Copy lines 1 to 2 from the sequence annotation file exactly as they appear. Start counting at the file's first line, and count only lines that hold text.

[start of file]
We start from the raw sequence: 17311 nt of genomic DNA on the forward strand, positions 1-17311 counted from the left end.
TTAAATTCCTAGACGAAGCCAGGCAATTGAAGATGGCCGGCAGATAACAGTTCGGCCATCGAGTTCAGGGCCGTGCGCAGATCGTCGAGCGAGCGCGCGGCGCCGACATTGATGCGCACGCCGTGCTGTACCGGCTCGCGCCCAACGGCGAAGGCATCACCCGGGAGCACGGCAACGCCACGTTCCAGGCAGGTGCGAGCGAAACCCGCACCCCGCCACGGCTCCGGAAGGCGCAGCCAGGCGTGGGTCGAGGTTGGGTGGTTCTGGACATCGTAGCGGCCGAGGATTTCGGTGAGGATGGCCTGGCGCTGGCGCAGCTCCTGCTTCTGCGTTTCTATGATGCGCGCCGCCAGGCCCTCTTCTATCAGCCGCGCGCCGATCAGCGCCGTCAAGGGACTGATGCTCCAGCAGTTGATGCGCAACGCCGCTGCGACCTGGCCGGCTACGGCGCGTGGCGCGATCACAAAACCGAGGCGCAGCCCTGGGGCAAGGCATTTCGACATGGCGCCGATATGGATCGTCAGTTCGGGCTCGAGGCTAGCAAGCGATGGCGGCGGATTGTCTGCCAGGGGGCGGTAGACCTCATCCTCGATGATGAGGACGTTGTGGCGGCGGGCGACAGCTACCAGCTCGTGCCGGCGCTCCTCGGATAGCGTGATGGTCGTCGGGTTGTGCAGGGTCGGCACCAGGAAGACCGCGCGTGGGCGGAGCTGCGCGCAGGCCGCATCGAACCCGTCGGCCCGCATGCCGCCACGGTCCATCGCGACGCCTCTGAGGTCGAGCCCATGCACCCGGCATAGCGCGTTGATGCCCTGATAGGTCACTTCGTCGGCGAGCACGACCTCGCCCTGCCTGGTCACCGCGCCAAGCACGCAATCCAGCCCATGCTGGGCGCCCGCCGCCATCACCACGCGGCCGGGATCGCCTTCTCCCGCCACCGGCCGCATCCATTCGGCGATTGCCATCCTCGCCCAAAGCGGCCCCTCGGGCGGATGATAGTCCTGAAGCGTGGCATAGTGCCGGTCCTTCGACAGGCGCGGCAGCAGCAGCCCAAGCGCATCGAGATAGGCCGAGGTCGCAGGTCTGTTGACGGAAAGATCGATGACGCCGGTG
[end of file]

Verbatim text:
We start from the raw sequence: 17311 nt of genomic DNA on the forward strand, positions 1-17311 counted from the left end.
TTAAATTCCTAGACGAAGCCAGGCAATTGAAGATGGCCGGCAGATAACAGTTCGGCCATCGAGTTCAGGGCCGTGCGCAGATCGTCGAGCGAGCGCGCGGCGCCGACATTGATGCGCACGCCGTGCTGTACCGGCTCGCGCCCAACGGCGAAGGCATCACCCGGGAGCACGGCAACGCCACGTTCCAGGCAGGTGCGAGCGAAACCCGCACCCCGCCACGGCTCCGGAAGGCGCAGCCAGGCGTGGGTCGAGGTTGGGTGGTTCTGGACATCGTAGCGGCCGAGGATTTCGGTGAGGATGGCCTGGCGCTGGCGCAGCTCCTGCTTCTGCGTTTCTATGATGCGCGCCGCCAGGCCCTCTTCTATCAGCCGCGCGCCGATCAGCGCCGTCAAGGGACTGATGCTCCAGCAGTTGATGCGCAACGCCGCTGCGACCTGGCCGGCTACGGCGCGTGGCGCGATCACAAAACCGAGGCGCAGCCCTGGGGCAAGGCATTTCGACATGGCGCCGATATGGATCGTCAGTTCGGGCTCGAGGCTAGCAAGCGATGGCGGCGGATTGTCTGCCAGGGGGCGGTAGACCTCATCCTCGATGATGAGGACGTTGTGGCGGCGGGCGACAGCTACCAGCTCGTGCCGGCGCTCCTCGGATAGCGTGATGGTCGTCGGGTTGTGCAGGGTCGGCACCAGGAAGACCGCGCGTGGGCGGAGCTGCGCGCAGGCCGCATCGAACCCGTCGGCCCGCATGCCGCCACGGTCCATCGCGACGCCTCTGAGGTCGAGCCCATGCACCCGGCATAGCGCGTTGATGCCCTGATAGGTCACTTCGTCGGCGAGCACGACCTCGCCCTGCCTGGTCACCGCGCCAAGCACGCAATCCAGCCCATGCTGGGCGCCCGCCGCCATCACCACGCGGCCGGGATCGCCTTCTCCCGCCACCGGCCGCATCCATTCGGCGATTGCCATCCTCGCCCAAAGCGGCCCCTCGGGCGGATGATAGTCCTGAAGCGTGGCATAGTGCCGGTCCTTCGACAGGCGCGGCAGCAGCAGCCCAAGCGCATCGAGATAGGCCGAGGTCGCAGGTCTGTTGACGGAAAGATCGATGACGCCGGTG